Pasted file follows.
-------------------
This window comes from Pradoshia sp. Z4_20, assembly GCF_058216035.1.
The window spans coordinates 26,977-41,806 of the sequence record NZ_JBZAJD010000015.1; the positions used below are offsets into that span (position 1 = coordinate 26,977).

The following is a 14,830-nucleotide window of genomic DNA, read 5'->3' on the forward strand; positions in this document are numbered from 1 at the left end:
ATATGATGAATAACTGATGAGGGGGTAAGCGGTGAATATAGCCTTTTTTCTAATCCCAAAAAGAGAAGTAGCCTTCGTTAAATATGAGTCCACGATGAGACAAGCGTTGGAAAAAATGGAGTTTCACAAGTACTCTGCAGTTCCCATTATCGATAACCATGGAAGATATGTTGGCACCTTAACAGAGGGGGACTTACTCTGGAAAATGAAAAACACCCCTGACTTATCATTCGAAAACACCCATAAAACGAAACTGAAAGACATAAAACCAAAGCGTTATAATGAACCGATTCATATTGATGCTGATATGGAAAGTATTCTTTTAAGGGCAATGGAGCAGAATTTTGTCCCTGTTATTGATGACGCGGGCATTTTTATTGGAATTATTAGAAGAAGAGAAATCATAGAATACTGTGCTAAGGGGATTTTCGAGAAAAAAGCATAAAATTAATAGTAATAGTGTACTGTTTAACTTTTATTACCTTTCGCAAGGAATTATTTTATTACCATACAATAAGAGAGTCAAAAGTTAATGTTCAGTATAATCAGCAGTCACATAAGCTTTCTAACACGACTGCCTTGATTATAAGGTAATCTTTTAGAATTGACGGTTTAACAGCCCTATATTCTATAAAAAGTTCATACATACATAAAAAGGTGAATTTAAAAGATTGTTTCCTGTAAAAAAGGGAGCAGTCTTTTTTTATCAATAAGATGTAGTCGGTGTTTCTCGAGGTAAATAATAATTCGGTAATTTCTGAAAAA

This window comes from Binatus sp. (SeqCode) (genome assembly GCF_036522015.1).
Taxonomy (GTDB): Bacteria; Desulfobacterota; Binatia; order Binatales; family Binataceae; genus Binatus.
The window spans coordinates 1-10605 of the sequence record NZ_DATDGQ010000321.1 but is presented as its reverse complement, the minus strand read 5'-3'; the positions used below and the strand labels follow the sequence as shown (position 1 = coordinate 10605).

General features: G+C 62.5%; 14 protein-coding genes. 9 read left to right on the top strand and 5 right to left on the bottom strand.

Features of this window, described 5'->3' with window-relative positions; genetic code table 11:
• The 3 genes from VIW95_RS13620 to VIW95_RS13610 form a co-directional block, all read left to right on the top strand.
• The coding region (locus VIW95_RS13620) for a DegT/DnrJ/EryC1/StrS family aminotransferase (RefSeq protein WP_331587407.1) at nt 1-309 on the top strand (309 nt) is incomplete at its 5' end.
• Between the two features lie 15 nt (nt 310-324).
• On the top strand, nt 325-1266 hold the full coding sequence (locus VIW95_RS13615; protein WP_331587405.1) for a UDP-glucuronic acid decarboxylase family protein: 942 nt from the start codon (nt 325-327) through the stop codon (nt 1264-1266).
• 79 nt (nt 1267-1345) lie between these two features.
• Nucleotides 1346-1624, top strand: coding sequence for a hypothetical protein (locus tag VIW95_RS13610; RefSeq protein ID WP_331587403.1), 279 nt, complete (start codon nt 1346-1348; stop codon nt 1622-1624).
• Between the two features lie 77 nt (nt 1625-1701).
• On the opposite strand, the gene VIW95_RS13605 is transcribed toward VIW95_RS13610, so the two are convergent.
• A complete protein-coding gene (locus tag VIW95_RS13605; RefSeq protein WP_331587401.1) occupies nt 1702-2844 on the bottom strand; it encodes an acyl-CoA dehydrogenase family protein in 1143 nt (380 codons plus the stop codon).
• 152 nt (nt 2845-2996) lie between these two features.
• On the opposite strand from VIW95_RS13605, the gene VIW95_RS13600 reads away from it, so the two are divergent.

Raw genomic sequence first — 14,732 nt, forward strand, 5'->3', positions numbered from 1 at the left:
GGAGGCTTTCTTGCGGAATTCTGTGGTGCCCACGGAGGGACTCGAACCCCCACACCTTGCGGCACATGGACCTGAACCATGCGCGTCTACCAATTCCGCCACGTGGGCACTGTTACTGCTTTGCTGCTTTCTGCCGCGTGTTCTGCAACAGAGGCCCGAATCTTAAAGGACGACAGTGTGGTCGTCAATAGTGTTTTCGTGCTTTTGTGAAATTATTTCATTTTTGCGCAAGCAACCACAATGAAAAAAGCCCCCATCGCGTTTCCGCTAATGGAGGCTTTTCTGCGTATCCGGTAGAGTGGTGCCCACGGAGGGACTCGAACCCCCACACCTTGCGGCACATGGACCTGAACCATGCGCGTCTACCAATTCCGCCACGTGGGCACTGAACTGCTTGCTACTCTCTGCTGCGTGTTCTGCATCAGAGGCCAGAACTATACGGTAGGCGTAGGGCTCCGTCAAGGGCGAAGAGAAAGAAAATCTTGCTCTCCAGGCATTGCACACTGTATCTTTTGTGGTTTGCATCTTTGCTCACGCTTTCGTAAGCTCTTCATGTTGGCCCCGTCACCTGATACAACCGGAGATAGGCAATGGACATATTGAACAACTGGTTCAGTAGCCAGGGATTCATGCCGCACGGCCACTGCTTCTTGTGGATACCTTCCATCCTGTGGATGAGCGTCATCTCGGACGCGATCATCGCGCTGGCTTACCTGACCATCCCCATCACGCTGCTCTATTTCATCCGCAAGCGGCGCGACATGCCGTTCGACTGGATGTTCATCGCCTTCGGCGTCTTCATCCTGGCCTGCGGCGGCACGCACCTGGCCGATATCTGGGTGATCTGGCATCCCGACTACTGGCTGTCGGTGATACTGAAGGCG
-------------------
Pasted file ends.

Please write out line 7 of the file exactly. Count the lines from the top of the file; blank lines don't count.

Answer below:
The window spans coordinates 1-10605 of the sequence record NZ_DATDGQ010000321.1 but is presented as its reverse complement, the minus strand read 5'-3'; the positions used below and the strand labels follow the sequence as shown (position 1 = coordinate 10605).